Saturday, November 11, 2017

How Many Veterans From How Many Wars?

On Memorial Day we honor those who died in war.  On Veterans Day we honor those who survived war.  More on the difference between the two holidays here.  Let's take a moment to reflect on how many died and how many survived the wars the United States fought in.

The list below is from the Veterans Administration.  (you can adjust the size in the file below)

Americas Wars by Steve on Scribd

When you get to the bottom of page one, there's a link to The Global War On Terrorism. That link gets you to a page that gives you urls that get here.

It turns out The Global War on Terrorism is made up of a series of operations.

From Defense Casualty Analysis System - Click to enlarge and focus

From Wikipedia:
"Operation Enduring Freedom (OEF) is the official name used by the U.S. government for the Global War on Terrorism between 2001 and 2014. On October 7, 2001, in response to the September 11 attacks, President George W. Bush announced that airstrikes targeting Al Qaeda and the Taliban had begun in Afghanistan.[8] Operation Enduring Freedom primarily refers to the War in Afghanistan,[9][10] but it is also affiliated with counterterrorism operations in other countries, such as OEF-Philippines and OEF-Trans Sahara.[11][12]
After 13 years, on December 28, 2014, President Barack Obama announced the end of Operation Enduring Freedom in Afghanistan.[13] Continued operations in Afghanistan by the United States' military forces, both non-combat and combat, now occur under the name Operation Freedom's Sentinel.[14]"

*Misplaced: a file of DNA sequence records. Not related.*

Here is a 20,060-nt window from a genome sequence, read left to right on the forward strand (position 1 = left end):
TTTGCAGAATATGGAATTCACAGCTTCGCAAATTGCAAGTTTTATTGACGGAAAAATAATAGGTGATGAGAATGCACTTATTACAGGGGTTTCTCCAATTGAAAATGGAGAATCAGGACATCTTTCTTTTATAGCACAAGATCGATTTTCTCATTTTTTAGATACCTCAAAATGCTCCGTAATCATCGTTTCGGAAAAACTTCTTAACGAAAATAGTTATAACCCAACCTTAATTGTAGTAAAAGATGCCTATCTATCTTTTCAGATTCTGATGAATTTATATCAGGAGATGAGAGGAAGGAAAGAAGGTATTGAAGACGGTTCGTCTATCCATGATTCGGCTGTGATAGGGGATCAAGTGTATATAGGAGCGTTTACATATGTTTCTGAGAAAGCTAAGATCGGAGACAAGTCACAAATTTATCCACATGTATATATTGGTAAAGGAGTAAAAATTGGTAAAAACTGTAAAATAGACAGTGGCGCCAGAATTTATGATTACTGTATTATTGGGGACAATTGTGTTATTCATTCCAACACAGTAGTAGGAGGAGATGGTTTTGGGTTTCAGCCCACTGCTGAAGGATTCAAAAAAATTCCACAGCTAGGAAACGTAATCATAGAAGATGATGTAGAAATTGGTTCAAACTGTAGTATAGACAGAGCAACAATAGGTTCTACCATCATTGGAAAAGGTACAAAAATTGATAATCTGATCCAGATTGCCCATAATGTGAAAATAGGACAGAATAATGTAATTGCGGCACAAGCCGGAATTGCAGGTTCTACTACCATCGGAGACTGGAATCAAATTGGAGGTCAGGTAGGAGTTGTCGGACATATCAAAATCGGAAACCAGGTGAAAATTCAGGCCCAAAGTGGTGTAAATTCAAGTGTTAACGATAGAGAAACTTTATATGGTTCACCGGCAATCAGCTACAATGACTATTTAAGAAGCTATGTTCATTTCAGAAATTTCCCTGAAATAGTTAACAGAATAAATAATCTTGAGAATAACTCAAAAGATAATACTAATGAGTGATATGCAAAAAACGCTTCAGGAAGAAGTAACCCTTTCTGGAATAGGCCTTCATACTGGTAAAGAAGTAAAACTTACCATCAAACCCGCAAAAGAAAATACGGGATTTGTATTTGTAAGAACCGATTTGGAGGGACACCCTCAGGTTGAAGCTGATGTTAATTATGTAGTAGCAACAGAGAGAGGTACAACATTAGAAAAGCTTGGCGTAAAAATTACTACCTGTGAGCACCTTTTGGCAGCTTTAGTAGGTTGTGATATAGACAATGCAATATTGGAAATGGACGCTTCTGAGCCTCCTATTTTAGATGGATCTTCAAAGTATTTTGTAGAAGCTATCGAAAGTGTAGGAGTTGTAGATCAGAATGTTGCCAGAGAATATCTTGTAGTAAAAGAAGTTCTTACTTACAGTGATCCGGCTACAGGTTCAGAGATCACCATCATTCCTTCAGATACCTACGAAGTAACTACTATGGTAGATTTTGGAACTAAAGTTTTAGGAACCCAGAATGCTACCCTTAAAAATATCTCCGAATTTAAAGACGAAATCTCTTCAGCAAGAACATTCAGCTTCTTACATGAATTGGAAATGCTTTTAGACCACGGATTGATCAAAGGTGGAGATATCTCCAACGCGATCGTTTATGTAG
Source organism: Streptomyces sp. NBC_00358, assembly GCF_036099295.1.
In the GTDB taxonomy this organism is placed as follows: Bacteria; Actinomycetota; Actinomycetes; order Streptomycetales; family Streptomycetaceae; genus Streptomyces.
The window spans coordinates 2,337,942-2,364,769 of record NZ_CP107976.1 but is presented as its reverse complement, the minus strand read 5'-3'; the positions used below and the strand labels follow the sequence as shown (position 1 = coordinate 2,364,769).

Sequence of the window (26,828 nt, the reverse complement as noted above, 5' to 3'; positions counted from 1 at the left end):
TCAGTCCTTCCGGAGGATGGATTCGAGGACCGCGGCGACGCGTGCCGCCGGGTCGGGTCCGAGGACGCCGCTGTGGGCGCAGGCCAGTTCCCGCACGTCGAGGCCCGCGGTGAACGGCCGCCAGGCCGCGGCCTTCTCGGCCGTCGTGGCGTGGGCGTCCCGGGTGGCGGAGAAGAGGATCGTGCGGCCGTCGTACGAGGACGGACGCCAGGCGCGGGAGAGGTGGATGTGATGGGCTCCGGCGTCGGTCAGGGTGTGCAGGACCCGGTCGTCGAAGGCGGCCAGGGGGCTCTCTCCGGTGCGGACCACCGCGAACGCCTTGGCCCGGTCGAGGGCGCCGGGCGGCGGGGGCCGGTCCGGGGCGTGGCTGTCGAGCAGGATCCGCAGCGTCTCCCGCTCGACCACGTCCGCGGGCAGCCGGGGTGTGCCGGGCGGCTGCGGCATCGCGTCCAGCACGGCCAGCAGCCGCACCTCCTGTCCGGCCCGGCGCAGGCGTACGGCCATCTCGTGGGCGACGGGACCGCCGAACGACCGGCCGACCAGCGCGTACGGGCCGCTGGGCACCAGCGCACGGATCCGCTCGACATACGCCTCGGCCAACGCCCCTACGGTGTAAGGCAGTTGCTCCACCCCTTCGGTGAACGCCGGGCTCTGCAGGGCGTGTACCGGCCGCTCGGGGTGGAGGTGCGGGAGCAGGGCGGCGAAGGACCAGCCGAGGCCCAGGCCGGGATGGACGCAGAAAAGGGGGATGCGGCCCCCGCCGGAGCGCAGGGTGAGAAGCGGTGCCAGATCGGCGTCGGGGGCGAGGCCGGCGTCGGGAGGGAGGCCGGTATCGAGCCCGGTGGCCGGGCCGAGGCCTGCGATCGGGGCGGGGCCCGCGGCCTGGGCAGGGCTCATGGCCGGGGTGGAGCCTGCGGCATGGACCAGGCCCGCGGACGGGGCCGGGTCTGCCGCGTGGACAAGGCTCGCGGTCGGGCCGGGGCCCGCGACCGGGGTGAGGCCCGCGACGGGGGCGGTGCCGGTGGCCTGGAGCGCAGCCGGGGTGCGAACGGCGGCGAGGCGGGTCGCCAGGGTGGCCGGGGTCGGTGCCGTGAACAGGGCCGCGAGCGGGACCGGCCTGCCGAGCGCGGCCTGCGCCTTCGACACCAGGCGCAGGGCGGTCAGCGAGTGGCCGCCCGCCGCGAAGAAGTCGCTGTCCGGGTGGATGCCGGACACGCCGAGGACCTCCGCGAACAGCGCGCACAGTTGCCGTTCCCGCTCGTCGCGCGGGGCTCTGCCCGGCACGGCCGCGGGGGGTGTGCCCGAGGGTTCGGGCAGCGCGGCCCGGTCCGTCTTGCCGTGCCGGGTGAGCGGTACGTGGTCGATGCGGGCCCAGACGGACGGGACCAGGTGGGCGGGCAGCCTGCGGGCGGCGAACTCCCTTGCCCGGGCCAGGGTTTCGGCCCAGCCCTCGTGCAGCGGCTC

Hagel said, "In Operation Freedom's Sentinel, the United States will pursue two missions with the support of the Afghan government and the Afghan people."
"We will work with our allies and partners as part of NATO's Resolute Support Mission to continue training, advising, and assisting Afghan security forces," he added. "And we will continue our counterterrorism mission against the remnants of Al Qaeda to ensure that Afghanistan is never again used to stage attacks against our homeland."
On the chart, we also have Operation Iraqi Freedom which happened while Enduring Freedom was still going on.  From the Congressional Research Service:
"Operation Iraqi Freedom (OIF), the U.S.-led coalition military operation in Iraq, was launched on March 20, 2003, with the immediate stated goal of removing Saddam Hussein’s regime and destroying its ability to use weapons of mass destruction or to make them available to terrorists. Over time, the focus of OIF shifted from regime removal to the more open-ended mission of helping the Government of Iraq (GoI) improve security, establish a system of governance, and foster economic development."
Also in there is Operation New Dawn.  From an Army site:
"During Operation New Dawn, the remaining 50,000 U.S. servicemembers serving in Iraq will conduct stability operations, focusing on advising, assisting and training Iraqi Security Forces (ISF). Operation New Dawn also represents a shift from a predominantly military U.S. presence to one that is predominantly civilian, as the Departments of Defense and State work together with governmental and non-governmental agencies to help build Iraq's civil capacity."